A householder in the time of Vipassī Buddha; he had a nephew who was also called Avaroja after his uncle. When the uncle undertook to build a gandhakuṭi for the Buddha, the nephew wished to have a share in the work, but this the uncle would not allow. The former thereupon proceeded to erect an Elephant Hall (kuñjarasālā) on the site opposite the Gandhakuṭi, adorned with the seven kinds of precious minerals. In the centre of the hall was a jewelled pavilion beneath which was a Teacher’s Seat. At the foot of the seat were set four golden rams, of which there were two more under the foot-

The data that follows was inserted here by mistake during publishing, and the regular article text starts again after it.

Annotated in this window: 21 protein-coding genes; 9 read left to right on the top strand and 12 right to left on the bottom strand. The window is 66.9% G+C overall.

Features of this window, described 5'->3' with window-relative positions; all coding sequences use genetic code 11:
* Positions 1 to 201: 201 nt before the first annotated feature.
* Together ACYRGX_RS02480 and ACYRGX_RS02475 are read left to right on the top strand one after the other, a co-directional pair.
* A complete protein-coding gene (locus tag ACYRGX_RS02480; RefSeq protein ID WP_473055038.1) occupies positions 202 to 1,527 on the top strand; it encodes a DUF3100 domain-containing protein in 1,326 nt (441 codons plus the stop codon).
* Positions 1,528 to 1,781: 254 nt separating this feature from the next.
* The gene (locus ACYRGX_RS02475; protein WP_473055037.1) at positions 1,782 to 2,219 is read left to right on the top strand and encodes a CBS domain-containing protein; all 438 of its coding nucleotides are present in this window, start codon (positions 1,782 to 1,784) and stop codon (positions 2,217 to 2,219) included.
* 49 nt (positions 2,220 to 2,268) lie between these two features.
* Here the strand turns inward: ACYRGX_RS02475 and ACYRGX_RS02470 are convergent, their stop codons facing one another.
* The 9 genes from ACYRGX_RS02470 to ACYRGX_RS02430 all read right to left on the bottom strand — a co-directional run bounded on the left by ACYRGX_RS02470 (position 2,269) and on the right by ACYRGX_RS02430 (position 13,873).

This Avaroja, the nephew, became Meṇḍaka, the famous treasurer of Bārāṇasī, in the present age (DhA.iii.364 ﬀ).
A story similar to that of the two Avarojas is told of Aparājita, uncle and nephew of the same name, who also were householders in the time of Vipassī Buddha. We are told that this nephew also became the millionaire Meṇḍaka in his last birth.’ We have here, evidently, a confusion of legends (DhA.iv.202‑3).